While Iran’s secular middle class largely distrust the president, many are also strongly anti-clerical… it’s very dangerous when a figure like Mr Ahmadinejad, a traditional conservative with a social constituency similar to that of the hard-line clergy, is seen as anti-clerical.”

If the implication in Ignatius’ piece was that Ahmadinejad’s camp represented a better hope for Iran heeding Western concerns about Iran – even though Ignatius acknowledged that it was impossible for the U.S. to negotiate with just one faction of the Tehran regime — Century Foundation Iran expert Genevieve Abdo suggests exactly the opposite. In a counterintuitive argument, she argues that the West may be better off if Khamenei prevails in the power struggle, because Ahmadinejad represents a militarized nationalist regime even more dangerous than an Iran ruled by the Mullahs. She writes,

 “As much as Khamenei detests the United States, he will always prefer ‘soft power’ to a military confrontation, whether it is with Israel, the United States, or regional rival Saudi Arabia. This is not the case for Ahmadinejad and his partisans inside the IRGC [Iranian Revolutionary Guard Corps]  whose members have gained greatly in both political and economic influence. Ahmadinejad is still believed to have powerful supporters inside the Corps, despite comments made last week by Maj. Gen. Mohammad-Ali Jafari, the commander of the IRGC, warning the president to ‘stay away from deviant factions,’ a term used to refer to Ahmadinejad’s chief of staff and close confidant, Esfandiar Rahim-Mashaie. Many high-ranking officers and the rank and file of the IRGC share Ahmadinejad’s radical views and political ideology and have greatly benefited from his government’s policies in the past six years. They will stop at little to provoke Israel and empower Iran’s regional proxies, which include Syria, Hamas, and Hezbollah.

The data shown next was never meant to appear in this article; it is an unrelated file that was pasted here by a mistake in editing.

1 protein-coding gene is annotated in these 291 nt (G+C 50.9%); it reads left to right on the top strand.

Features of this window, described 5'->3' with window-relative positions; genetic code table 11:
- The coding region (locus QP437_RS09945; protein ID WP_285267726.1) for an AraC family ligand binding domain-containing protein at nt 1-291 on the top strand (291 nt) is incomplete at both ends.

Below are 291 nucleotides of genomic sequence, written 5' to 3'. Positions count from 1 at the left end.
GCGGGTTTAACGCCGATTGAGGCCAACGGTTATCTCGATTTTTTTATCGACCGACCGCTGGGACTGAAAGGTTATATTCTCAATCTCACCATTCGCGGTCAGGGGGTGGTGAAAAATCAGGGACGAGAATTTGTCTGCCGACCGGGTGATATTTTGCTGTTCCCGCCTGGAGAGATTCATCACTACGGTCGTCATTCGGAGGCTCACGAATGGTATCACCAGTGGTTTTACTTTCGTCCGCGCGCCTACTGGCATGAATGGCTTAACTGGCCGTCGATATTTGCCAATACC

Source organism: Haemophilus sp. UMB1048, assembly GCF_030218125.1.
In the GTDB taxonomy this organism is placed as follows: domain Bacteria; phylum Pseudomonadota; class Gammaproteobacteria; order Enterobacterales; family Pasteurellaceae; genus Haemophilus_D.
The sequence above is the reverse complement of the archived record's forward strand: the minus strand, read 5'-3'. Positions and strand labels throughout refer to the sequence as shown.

“While the two factions have disagreed in the past on nuclear negotiations with the United Nations, their real differences revolve around the future direction of Iran’s Islamic system, with the nuclear program only a proxy arena for waging those deeper political battles. The president’s pretenses of reaching out to engage the United States and Western governments are solely to increase his power internally, with the hope that the power structure might change and Khamenei might be the last supreme leader.”

Khamenei represents a system that uses its religious authority, rather than hard power, to project influence throughout the Arab world, Abdo argues. “While this is a downside to Khamenei’s triumph in the power struggle, his victory has preserved a system the West might not understand but one that so far remains somewhat predictable. Such is the state of affairs inside Iran’s regime that Khamenei and the conservatives the United States once called ‘hard-liners’ are now a safer bet than the wild card that is Ahmadinejad.”

Either way, nobody’s expecting negotiations to make any progress any time soon.